Nick Cave's Push the Sky Away album makes critics swoon

Cave and the Bad Seeds ditch 'scuzzy' electric guitars for lush lullabies on album No. 15

LAST UPDATED AT 11:45 ON Fri 8 Feb 2013

NICK CAVE has written "some of his most beautiful melodies" for Push the Sky Away, the 15th album by the Australian-born musician and his veteran band the Bad Seeds.

The Guardian says the sound of the new LP is "a world away" from the "brutal" sound of Grinderman, Cave's electric guitar-focussed alternative rock side project. Instead it finds the 55-year-old in "stately mode".

The departure of the Bad Seeds' original guitarist Mick Harvey in 2009 may also help to explain the move away from the "scuzzy, garage rock" of the band's 14th album, Dig, Lazarus, Dig!!!, writes Darren Carle in a review for Scottish arts website The Skinny. The result is music that is "more sombre and lilting", closer in style to the 1997 album The Boatman's Call or 2003's Nocturama.

NPR's Stephen Thompson says the new album's nine songs are "paced like one magnificent 43-minute Nick Cave song". The work is "tense and mysterious at first, then increasingly full-blooded and lovely as the strings make their portentous entry" on a song called Water's Edge. Thompson also singles out the "hypnotic six-and-a-half minute dirge" Jubilee Street for particular praise.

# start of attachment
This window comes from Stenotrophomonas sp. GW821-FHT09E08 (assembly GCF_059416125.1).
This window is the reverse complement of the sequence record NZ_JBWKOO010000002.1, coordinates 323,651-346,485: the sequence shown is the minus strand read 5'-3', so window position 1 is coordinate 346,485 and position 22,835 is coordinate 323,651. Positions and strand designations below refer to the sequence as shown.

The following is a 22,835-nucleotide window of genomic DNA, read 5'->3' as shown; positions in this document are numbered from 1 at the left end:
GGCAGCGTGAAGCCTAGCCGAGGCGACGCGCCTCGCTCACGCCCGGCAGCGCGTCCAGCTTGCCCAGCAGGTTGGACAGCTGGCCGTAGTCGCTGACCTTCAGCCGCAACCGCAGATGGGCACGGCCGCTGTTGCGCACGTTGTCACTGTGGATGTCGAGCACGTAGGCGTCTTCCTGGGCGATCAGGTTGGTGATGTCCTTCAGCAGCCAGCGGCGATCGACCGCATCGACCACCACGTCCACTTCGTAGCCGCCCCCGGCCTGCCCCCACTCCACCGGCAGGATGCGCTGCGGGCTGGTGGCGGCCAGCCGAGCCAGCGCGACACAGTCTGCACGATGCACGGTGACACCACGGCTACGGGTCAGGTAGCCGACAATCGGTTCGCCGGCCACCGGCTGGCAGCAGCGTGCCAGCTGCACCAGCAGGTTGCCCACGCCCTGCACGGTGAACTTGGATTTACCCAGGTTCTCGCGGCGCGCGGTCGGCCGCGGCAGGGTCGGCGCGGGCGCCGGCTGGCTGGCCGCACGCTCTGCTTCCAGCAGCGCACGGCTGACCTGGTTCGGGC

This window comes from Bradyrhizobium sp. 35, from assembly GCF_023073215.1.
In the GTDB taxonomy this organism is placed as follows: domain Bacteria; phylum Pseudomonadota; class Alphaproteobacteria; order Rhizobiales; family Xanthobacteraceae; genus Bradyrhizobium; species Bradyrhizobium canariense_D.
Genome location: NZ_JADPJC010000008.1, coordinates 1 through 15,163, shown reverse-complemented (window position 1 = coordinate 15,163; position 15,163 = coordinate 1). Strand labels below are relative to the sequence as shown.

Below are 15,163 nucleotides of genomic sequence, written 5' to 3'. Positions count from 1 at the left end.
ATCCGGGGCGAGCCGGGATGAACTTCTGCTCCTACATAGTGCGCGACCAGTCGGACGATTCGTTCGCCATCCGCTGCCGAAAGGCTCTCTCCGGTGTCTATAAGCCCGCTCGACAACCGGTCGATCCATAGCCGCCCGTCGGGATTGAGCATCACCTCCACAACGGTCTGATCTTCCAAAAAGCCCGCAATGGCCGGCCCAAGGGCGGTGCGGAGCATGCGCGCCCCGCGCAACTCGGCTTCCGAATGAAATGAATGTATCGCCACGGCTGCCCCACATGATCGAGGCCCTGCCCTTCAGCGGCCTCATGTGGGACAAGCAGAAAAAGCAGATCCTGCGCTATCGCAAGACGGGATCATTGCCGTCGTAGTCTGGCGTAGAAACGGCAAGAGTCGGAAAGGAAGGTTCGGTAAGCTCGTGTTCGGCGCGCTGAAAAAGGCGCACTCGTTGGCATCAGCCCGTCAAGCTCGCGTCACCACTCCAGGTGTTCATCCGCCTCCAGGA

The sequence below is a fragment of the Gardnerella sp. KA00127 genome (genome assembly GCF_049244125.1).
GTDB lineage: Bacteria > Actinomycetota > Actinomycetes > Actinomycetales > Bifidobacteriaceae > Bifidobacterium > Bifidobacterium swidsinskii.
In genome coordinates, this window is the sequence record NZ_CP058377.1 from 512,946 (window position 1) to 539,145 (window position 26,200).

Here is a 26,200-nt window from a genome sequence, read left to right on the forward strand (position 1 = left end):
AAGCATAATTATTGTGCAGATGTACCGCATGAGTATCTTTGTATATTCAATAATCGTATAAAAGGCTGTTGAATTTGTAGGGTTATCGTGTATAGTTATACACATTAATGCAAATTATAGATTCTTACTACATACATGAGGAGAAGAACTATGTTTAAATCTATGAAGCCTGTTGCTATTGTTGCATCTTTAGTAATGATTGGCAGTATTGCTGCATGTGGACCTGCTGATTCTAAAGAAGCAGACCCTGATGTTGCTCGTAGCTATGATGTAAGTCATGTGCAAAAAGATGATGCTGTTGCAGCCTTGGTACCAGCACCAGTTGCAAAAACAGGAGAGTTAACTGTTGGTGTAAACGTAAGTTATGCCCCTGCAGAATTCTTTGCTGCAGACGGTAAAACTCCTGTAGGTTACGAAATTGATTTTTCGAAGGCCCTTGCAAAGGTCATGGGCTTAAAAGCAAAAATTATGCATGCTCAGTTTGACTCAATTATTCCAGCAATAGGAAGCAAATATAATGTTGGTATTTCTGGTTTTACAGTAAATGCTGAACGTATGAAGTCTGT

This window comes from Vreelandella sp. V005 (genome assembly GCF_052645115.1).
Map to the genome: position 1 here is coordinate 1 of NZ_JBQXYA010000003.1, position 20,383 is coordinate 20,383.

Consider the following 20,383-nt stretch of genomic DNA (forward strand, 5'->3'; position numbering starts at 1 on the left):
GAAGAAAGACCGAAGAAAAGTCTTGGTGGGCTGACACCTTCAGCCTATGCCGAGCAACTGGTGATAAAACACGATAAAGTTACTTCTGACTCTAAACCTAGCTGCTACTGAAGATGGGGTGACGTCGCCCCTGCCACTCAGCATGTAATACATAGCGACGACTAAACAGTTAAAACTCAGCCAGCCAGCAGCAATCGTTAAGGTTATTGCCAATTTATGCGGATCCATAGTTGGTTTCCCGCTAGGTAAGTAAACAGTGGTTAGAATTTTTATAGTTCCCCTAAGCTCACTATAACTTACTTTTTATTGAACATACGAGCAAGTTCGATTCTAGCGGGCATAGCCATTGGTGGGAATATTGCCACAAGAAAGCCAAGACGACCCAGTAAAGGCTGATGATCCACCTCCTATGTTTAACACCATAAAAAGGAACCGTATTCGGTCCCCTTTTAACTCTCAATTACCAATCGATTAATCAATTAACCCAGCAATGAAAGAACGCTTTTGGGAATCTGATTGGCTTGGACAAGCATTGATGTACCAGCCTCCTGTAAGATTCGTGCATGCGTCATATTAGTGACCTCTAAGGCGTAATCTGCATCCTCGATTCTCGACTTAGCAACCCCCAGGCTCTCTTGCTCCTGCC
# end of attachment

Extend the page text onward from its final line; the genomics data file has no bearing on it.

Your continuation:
Push the Sky Away offers a "beautifully complex and harrowing collection of menacing lullabies, rich in depth and bitterness carrying an indistinguishable sadness", writes Live Howe in a review for Epigram. "It may not be what you thought you wanted to hear, but it's definitely what you needed."

The Louder than War website agrees, with reviewer John Robb saying the collection of "21st century folk blues songs" succeeds "brilliantly".

Robb says it sounds as if Cave was determined to "go as far away" from the abrasive guitar sound of Grinderman as possible and still make a compelling album. He's hit the jackpot, says Robb, because each song on Push the Sky Away creates its own "ghostly atmosphere of spectral magic and dark clouded beauty" and it is a "lush world to get lost in".

Push the Sky Away is released on 18 February. · 

For further concise, balanced comment and analysis on the week's news, try The Week magazine. Subscribe today and get 6 issues completely free.